Monitor National Marine Sanctuary
|Monitor National Marine Sanctuary|
|Location||Cape Hatteras, North Carolina, United States|
|Area||.785 square nautical miles (2.69 km2)|
|Governing body||NOAA National Ocean Service|
Monitor National Marine Sanctuary is the site of the wreck of the USS Monitor, one of the most famous shipwrecks in U.S. history. It was designated as the country's first national marine sanctuary on January 30, 1975, and is one of only two of the sixteen national marine sanctuaries created to protect a cultural resource rather than a natural resource. The sanctuary comprises a column of water 1 nautical mile (1.9 km) in diameter extending from the ocean’s surface to the seabed around the wreck of the Civil War ironclad, which lies 16 nautical miles (30 km) south-southeast of Cape Hatteras, North Carolina. Average water depth in the sanctuary is 230 feet (70 m). Since its sinking in 1862, the Monitor has become an artificial reef attracting numerous fish species, including amberjack, black sea-bass, oyster toadfish and great barracuda.
The Monitor was the prototype for a class of U.S. Civil War ironclad, turreted warships that significantly altered both naval technology and marine architecture in the nineteenth century. Designed by the Swedish engineer John Ericsson, the vessel contained all of the emerging innovations that revolutionized warfare at sea. The Monitor was constructed in a mere 110 days.
While the design of Monitor was well-suited for river combat, her low freeboard and heavy turret made her highly unseaworthy in rough waters. This feature probably led to the early loss of the original Monitor, which foundered during a heavy storm. Swamped by high waves while under tow by Rhode Island, she sank on December 30, 1862 in the Atlantic Ocean off Cape Hatteras. Sixteen of 62 crewmen were lost in the storm.
In 1973, the wreck of the ironclad Monitor was located on the floor of the Atlantic Ocean by an interdisciplinary team of scientists from Duke University’s Marine Laboratory. The discovery was preceded by extensive historical research and the selection of probable areas for the Monitor’s sinking. The search team located what they believed to be the wreck of the Monitor using side-scan sonar and remotely operated cameras. In 1974, the U.S. Navy and the National Geographic Society launched a second expedition that confirmed the identity of the Monitor and produced detailed photographic documentation of the wreck site. One year later, in 1975, the site was designated as the nation’s first marine sanctuary.
Initial dives in the 1970s and later research expeditions in the early 1990s have indicated that the Monitor’s iron hull, having been inundated with saltwater for over 100 years, is deteriorating at an accelerated rate. In 1998, the U.S. National Oceanic and Atmospheric Administration (NOAA) developed a plan to recover significant "iconic" sections of the wreck for conservation and public display. Additionally, NOAA developed a plan to help stabilize the wreck from further deterioration as much as possible.
The warship's propeller was raised to the surface in 1998. On July 16, 2001, divers from the Monitor National Marine Sanctuary and the US Navy brought to the surface the 30-metric-ton (30-long-ton) steam engine. Due to the depth of the wreck, the divers utilized surface supplied diving techniques while breathing heliox. In 2002, after 41 days of work, the revolutionary revolving gun turret was recovered by the NOAA and a team of U.S. Navy divers. Before removing the turret, divers discovered the remains of two trapped crew members. The remains of these sailors, who died while on duty, are[when?] at the Joint POW-MIA Accounting Command at Hickam Air Force Base, Hawaii, awaiting positive identification.[when?]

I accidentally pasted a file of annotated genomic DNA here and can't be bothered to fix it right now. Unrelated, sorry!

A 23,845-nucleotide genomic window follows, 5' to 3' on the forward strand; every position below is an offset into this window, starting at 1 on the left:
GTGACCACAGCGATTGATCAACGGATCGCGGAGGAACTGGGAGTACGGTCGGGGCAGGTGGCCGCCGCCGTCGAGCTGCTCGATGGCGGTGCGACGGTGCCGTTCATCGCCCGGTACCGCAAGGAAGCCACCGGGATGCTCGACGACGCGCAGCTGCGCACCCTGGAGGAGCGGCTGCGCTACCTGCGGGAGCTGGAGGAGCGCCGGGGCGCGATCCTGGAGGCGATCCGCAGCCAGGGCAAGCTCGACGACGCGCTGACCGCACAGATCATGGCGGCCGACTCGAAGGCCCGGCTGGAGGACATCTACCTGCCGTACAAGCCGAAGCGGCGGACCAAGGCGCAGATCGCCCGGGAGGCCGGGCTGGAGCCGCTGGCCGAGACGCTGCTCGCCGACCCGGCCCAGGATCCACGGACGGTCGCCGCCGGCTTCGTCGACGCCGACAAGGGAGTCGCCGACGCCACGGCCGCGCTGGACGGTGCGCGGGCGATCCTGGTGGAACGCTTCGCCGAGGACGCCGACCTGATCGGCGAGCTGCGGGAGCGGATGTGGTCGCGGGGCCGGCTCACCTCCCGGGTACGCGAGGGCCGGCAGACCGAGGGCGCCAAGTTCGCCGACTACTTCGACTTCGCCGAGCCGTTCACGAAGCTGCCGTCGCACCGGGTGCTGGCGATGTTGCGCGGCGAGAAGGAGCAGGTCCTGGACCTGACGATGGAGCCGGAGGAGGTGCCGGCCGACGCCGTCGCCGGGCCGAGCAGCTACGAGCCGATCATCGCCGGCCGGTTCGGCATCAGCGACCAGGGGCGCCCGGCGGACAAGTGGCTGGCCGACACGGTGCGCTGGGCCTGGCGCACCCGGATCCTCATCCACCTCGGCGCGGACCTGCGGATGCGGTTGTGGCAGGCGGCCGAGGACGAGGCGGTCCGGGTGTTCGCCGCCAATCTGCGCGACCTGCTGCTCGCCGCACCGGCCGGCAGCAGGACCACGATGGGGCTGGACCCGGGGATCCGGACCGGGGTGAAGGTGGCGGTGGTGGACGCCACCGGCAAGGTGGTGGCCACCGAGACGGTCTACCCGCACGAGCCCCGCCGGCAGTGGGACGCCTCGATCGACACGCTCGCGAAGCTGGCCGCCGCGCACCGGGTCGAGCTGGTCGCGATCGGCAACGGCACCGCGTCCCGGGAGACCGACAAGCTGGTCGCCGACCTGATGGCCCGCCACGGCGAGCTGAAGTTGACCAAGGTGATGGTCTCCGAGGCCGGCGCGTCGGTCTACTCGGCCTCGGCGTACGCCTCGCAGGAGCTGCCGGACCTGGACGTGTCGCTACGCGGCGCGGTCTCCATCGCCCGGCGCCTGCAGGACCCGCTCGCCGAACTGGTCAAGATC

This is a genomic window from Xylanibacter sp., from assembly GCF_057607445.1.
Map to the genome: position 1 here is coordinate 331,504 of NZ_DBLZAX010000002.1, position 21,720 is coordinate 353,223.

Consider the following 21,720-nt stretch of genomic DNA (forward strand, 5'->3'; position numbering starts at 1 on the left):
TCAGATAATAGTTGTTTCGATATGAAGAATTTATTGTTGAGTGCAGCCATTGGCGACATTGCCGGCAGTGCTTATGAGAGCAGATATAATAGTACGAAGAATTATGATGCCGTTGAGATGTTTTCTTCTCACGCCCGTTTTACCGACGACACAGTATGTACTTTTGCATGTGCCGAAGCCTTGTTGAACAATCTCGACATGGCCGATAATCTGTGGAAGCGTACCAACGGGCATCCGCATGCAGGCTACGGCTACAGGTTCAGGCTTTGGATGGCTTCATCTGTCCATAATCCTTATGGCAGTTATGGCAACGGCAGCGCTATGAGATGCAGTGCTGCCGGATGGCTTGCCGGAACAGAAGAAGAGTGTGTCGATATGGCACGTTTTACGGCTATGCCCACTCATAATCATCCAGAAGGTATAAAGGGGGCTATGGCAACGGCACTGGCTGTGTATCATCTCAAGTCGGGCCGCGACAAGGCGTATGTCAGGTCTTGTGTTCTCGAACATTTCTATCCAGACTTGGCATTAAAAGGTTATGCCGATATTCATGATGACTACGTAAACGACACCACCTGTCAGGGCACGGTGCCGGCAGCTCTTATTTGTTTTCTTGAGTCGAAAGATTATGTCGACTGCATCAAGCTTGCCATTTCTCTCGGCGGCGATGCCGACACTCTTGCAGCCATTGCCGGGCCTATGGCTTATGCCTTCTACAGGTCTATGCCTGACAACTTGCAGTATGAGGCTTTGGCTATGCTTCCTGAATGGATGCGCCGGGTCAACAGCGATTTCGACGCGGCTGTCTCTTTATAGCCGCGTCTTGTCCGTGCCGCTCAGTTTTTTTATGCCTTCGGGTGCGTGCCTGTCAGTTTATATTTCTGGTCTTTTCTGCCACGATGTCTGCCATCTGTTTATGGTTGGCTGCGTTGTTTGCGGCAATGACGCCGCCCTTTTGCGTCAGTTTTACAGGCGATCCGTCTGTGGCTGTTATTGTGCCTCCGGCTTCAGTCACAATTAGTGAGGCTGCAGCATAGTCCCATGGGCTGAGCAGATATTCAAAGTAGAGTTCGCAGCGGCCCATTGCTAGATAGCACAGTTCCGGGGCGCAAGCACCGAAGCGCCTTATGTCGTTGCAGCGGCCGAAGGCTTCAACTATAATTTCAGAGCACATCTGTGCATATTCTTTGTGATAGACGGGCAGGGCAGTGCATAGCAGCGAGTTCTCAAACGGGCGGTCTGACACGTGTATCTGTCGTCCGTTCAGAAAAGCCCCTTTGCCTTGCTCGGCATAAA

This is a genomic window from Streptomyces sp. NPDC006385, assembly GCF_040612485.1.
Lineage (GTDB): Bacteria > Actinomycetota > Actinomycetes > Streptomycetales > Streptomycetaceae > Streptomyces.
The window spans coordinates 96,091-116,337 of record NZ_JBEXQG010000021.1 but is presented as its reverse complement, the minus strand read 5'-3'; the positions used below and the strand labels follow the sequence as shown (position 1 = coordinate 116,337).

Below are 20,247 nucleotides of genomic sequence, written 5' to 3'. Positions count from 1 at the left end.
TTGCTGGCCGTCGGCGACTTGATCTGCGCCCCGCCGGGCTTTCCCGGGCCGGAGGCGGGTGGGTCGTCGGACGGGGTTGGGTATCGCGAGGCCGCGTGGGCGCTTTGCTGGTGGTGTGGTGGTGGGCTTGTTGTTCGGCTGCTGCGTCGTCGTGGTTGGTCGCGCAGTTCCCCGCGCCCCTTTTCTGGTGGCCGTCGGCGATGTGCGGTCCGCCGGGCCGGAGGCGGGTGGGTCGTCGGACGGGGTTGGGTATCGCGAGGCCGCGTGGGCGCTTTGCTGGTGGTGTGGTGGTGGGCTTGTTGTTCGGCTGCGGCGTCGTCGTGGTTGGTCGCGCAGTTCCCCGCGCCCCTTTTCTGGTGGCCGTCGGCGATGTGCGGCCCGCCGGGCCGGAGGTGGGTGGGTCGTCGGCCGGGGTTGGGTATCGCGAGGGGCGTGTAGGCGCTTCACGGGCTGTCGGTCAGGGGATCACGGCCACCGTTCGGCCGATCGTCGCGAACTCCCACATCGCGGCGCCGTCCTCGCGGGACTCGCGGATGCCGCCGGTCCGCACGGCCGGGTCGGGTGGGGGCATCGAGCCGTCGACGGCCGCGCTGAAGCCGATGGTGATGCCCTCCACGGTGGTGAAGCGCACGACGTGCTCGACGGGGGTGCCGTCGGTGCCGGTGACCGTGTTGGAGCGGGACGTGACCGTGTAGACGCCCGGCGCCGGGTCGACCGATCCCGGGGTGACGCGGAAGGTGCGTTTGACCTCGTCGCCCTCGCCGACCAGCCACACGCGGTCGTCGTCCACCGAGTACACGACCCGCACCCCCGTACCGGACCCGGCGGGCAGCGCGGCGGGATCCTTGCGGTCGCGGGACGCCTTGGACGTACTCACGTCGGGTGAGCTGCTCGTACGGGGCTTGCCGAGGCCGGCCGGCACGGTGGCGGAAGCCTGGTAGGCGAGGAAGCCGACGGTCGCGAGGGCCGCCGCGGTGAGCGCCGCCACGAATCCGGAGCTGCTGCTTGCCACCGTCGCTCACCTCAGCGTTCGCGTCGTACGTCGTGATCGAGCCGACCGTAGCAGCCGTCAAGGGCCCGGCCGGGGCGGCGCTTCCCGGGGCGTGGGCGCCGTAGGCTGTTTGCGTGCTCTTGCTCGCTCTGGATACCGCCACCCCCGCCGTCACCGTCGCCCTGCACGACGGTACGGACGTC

Many artifacts from Monitor, including her turret, propeller, anchor, engine, delicate glass bottles, lumps of coal, wood paneling, a leather book cover and even walnut halves, have been conserved and are on display at the Mariners' Museum of Newport News, Virginia. Once conservation is complete, artifacts are available for exhibition and study. While the majority of the Monitor artifacts remain at The Mariners’ Museum, other facilities including the Richmond National Battlefield Park in Virginia, Civil War Naval Museum in Columbus, Georgia, Nauticus in Norfolk, Virginia, and soon the Graveyard of the Atlantic Museum in Hatteras, North Carolina, also display artifacts from the historic ship.
In 1986, Monitor was designated a National Historic Landmark. It is one of only three accessible monitor wrecks in the world, the others being the Australian vessel HMVS Cerberus, and the Norwegian KNM Thor, which lies at about 25 feet (7.6 m) off Verdens Ende in Vestfold county, Norway.
- "Ship Stats". NOAA.
- "Sanctuary Map | Monitor National Marine Sanctuary". monitor.noaa.gov. Retrieved 2020-11-30.
- Yoch, Michael. "NPR - Radio Expeditions: Monitor National Marine Sanctuary". www.npr.org. Retrieved 2 January 2018.
- Dinsmore, David A; Broadwater, John D (1999). "1998 NOAA Research Expedition to the Monitor National Marine Sanctuary". In Hamilton RW; Pence DF; Kesling DE (eds.). Assessment and Feasibility of Technical Diving Operations for Scientific Exploration. Retrieved 2011-01-08.
- Administration, US Department of Commerce, National Oceanic and Atmospheric. "National Marine Sanctuaries". sanctuaries.noaa.gov. Retrieved 2 January 2018.
- Southerland DG, Davidson DL (2002-10-29). "Electronic diving data collection during Monitor expedition 2001". Oceans 2002. 2. pp. 908–912. doi:10.1109/OCEANS.2002.1192089. ISBN 978-0-7803-7534-5. Retrieved 2011-01-08.
|Wikimedia Commons has media related to Monitor National Marine Sanctuary.|